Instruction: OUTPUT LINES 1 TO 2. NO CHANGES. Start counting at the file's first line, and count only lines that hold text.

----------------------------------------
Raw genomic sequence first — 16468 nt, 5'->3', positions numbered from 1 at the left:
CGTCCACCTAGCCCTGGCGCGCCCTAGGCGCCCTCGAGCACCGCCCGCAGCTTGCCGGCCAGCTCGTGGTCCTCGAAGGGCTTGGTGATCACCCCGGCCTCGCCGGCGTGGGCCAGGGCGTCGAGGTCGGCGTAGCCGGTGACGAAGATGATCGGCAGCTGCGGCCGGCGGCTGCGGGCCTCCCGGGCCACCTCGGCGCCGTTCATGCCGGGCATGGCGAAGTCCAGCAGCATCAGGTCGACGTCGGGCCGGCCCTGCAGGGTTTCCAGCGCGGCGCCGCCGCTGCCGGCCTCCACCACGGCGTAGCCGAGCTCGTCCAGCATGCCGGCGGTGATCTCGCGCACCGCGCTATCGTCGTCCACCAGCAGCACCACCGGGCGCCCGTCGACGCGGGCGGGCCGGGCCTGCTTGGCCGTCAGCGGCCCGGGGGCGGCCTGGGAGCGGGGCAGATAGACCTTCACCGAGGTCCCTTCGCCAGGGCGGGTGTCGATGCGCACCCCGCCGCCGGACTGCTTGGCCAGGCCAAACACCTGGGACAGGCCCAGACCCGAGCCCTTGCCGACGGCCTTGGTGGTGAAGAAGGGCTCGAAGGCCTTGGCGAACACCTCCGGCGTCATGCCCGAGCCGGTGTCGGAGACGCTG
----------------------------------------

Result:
Raw genomic sequence first — 16468 nt, 5'->3', positions numbered from 1 at the left:
CGTCCACCTAGCCCTGGCGCGCCCTAGGCGCCCTCGAGCACCGCCCGCAGCTTGCCGGCCAGCTCGTGGTCCTCGAAGGGCTTGGTGATCACCCCGGCCTCGCCGGCGTGGGCCAGGGCGTCGAGGTCGGCGTAGCCGGTGACGAAGATGATCGGCAGCTGCGGCCGGCGGCTGCGGGCCTCCCGGGCCACCTCGGCGCCGTTCATGCCGGGCATGGCGAAGTCCAGCAGCATCAGGTCGACGTCGGGCCGGCCCTGCAGGGTTTCCAGCGCGGCGCCGCCGCTGCCGGCCTCCACCACGGCGTAGCCGAGCTCGTCCAGCATGCCGGCGGTGATCTCGCGCACCGCGCTATCGTCGTCCACCAGCAGCACCACCGGGCGCCCGTCGACGCGGGCGGGCCGGGCCTGCTTGGCCGTCAGCGGCCCGGGGGCGGCCTGGGAGCGGGGCAGATAGACCTTCACCGAGGTCCCTTCGCCAGGGCGGGTGTCGATGCGCACCCCGCCGCCGGACTGCTTGGCCAGGCCAAACACCTGGGACAGGCCCAGACCCGAGCCCTTGCCGACGGCCTTGGTGGTGAAGAAGGGCTCGAAGGCCTTGGCGAACACCTCCGGCGTCATGCCCGAGCCGGTGTCGGAGACGCTG